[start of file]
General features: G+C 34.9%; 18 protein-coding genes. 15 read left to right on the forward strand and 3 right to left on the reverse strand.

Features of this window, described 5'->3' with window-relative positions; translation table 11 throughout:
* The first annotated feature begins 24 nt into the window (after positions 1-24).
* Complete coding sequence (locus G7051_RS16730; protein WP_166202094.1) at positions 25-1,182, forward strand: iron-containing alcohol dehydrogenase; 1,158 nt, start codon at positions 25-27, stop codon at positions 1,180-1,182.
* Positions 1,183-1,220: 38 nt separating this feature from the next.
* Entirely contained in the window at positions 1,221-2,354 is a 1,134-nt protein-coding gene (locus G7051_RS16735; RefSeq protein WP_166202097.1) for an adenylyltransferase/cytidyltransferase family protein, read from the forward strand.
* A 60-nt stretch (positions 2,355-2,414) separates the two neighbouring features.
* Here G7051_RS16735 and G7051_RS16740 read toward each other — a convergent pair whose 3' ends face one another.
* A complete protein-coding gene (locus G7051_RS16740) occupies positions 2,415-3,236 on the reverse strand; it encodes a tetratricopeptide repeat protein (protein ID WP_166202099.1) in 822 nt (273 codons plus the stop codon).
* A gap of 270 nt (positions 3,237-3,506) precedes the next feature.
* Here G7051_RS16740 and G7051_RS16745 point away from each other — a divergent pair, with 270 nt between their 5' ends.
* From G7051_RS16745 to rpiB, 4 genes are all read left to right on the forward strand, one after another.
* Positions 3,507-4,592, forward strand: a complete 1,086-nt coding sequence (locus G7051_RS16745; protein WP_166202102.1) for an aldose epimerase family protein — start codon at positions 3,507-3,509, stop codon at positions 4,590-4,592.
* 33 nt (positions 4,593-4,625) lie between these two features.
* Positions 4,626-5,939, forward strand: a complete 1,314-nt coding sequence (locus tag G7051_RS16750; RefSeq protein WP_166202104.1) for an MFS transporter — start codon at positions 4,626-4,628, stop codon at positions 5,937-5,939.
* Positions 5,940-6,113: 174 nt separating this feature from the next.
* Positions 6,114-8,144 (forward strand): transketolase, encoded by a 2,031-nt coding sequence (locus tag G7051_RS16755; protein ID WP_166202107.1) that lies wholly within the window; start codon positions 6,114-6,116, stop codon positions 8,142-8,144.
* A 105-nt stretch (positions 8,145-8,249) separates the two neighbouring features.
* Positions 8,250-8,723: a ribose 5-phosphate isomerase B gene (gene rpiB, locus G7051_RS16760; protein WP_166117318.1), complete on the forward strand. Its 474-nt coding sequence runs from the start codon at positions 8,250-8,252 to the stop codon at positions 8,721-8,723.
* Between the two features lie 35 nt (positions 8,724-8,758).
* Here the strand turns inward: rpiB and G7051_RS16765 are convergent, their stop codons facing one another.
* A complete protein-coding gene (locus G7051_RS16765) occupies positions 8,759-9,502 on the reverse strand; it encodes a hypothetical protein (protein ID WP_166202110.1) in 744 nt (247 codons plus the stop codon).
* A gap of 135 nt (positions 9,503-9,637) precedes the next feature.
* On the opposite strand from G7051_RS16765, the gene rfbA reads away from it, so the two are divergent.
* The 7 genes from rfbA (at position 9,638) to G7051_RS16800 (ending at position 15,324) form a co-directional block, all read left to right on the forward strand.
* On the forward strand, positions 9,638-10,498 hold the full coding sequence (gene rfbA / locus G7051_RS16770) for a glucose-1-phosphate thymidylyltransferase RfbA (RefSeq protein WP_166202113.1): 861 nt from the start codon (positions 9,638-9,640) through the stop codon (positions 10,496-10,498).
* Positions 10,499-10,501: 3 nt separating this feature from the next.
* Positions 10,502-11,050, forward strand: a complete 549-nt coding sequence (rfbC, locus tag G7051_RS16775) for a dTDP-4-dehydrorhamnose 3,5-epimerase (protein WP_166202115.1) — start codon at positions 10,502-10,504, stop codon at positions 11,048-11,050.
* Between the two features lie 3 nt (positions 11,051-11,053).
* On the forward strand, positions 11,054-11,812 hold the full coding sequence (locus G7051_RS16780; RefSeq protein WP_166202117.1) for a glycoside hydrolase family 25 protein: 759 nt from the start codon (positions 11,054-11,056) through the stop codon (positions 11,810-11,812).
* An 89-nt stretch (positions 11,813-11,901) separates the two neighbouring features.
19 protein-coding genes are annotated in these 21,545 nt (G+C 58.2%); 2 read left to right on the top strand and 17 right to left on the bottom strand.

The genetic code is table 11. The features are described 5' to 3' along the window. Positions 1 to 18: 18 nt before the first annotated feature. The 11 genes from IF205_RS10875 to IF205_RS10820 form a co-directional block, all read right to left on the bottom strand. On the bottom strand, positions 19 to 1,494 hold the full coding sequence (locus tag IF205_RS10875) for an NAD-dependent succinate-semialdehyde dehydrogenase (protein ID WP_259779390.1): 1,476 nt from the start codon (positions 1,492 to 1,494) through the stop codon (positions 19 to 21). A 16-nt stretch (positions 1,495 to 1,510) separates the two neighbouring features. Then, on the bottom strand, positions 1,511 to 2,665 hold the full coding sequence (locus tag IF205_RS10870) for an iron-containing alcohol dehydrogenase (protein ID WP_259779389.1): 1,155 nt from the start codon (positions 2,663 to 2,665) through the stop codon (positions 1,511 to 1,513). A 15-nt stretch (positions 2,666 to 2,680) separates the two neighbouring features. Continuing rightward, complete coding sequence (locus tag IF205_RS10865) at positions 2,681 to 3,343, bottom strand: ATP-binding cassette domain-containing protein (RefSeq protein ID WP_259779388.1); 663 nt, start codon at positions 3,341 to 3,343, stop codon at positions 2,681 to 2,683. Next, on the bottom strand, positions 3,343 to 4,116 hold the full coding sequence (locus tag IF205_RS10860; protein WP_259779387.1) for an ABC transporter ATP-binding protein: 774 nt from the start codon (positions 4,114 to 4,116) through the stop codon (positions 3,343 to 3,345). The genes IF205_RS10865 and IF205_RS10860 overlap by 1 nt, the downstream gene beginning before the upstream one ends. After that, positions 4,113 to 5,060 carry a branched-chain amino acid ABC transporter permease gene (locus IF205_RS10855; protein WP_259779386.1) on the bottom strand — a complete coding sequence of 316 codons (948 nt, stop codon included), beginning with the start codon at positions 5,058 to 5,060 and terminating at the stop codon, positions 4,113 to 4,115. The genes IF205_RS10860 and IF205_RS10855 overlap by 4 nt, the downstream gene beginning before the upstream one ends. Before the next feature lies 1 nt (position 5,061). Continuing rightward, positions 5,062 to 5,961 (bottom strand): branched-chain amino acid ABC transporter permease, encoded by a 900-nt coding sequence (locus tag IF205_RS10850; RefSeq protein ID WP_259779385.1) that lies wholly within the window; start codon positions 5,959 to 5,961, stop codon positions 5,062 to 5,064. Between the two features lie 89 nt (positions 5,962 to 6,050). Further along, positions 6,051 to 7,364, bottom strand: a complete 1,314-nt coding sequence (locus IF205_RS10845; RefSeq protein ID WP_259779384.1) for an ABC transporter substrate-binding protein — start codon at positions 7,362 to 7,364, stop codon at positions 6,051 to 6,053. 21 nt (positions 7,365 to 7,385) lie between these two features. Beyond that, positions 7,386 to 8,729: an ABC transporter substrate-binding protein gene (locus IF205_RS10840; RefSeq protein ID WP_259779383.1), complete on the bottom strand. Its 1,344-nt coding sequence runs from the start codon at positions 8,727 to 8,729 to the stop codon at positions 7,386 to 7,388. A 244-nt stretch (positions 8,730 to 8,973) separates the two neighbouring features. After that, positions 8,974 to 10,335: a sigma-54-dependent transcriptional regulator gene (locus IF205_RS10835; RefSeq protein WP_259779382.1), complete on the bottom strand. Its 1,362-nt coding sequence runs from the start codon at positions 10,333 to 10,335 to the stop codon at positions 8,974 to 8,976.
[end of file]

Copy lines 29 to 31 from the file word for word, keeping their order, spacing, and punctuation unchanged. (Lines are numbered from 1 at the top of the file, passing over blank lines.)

* Between the two features lie 3 nt (positions 11,051-11,053).
* On the forward strand, positions 11,054-11,812 hold the full coding sequence (locus G7051_RS16780; RefSeq protein WP_166202117.1) for a glycoside hydrolase family 25 protein: 759 nt from the start codon (positions 11,054-11,056) through the stop codon (positions 11,810-11,812).
* An 89-nt stretch (positions 11,813-11,901) separates the two neighbouring features.